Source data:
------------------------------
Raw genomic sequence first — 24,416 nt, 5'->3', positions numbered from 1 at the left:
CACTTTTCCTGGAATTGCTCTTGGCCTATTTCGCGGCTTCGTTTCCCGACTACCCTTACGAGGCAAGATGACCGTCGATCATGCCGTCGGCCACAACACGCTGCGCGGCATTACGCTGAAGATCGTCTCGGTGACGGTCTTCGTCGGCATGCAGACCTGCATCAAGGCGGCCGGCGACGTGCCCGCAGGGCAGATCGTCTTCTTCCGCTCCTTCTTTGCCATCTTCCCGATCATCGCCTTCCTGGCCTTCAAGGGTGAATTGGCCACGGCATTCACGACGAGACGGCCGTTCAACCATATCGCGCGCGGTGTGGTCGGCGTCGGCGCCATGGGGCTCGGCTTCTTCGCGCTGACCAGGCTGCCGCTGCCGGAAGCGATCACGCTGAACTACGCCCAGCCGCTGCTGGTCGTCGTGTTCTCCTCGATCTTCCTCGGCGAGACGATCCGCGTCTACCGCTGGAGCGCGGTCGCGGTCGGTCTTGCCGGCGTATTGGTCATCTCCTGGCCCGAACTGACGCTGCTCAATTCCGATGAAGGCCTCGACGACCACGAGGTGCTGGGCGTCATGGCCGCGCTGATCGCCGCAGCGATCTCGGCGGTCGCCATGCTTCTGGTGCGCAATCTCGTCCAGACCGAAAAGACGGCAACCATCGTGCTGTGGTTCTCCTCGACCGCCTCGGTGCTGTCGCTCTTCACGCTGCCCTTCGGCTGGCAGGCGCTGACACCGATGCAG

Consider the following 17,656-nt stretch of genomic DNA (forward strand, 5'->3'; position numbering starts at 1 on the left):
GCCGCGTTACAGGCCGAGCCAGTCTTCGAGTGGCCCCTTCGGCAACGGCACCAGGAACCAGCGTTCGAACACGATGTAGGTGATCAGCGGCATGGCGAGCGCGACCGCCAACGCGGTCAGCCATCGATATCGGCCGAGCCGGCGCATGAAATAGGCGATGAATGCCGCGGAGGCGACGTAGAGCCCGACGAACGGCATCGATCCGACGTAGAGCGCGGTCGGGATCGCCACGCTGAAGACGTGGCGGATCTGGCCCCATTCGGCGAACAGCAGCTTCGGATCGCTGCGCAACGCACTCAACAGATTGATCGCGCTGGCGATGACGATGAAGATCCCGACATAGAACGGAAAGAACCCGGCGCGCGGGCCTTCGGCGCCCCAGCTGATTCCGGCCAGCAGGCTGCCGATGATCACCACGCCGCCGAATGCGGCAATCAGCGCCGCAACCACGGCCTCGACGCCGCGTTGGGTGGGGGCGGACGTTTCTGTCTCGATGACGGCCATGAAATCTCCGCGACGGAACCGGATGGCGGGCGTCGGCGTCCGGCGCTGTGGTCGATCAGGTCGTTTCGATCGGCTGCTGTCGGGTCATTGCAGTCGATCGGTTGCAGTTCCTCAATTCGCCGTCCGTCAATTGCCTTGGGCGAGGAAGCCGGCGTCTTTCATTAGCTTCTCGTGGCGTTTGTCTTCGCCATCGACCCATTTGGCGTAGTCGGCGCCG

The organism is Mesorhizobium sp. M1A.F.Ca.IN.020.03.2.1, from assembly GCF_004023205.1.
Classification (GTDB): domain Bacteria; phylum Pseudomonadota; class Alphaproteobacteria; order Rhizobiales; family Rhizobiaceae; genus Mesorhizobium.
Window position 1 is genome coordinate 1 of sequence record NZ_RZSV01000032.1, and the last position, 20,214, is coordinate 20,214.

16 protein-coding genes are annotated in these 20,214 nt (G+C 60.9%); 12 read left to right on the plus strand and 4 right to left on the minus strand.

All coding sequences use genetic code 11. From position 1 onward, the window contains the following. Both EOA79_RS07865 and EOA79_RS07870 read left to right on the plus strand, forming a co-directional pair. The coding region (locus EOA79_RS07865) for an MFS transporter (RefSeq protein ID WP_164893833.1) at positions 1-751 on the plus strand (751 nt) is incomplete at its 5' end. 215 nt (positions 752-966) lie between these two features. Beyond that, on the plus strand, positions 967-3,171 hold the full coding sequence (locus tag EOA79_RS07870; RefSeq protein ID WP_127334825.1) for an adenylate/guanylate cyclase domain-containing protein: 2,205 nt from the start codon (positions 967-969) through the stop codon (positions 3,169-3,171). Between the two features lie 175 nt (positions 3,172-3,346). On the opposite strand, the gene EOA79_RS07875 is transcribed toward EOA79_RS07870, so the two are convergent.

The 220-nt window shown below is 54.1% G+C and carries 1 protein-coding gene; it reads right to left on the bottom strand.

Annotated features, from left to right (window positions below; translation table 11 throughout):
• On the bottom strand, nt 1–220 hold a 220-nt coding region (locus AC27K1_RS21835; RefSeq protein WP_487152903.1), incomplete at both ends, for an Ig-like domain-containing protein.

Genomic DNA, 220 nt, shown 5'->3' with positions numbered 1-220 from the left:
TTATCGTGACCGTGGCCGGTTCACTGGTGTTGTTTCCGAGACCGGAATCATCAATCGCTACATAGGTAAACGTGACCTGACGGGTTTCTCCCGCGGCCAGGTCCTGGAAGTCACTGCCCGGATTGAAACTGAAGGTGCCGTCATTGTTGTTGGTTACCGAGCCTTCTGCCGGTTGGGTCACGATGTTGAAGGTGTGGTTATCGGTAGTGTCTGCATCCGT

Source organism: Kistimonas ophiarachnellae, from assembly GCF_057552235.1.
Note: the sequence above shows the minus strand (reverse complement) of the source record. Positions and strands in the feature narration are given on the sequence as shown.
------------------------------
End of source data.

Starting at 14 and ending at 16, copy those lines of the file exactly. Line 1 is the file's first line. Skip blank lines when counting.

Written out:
TTATCGTGACCGTGGCCGGTTCACTGGTGTTGTTTCCGAGACCGGAATCATCAATCGCTACATAGGTAAACGTGACCTGACGGGTTTCTCCCGCGGCCAGGTCCTGGAAGTCACTGCCCGGATTGAAACTGAAGGTGCCGTCATTGTTGTTGGTTACCGAGCCTTCTGCCGGTTGGGTCACGATGTTGAAGGTGTGGTTATCGGTAGTGTCTGCATCCGT

Source organism: Kistimonas ophiarachnellae, from assembly GCF_057552235.1.
Note: the sequence above shows the minus strand (reverse complement) of the source record. Positions and strands in the feature narration are given on the sequence as shown.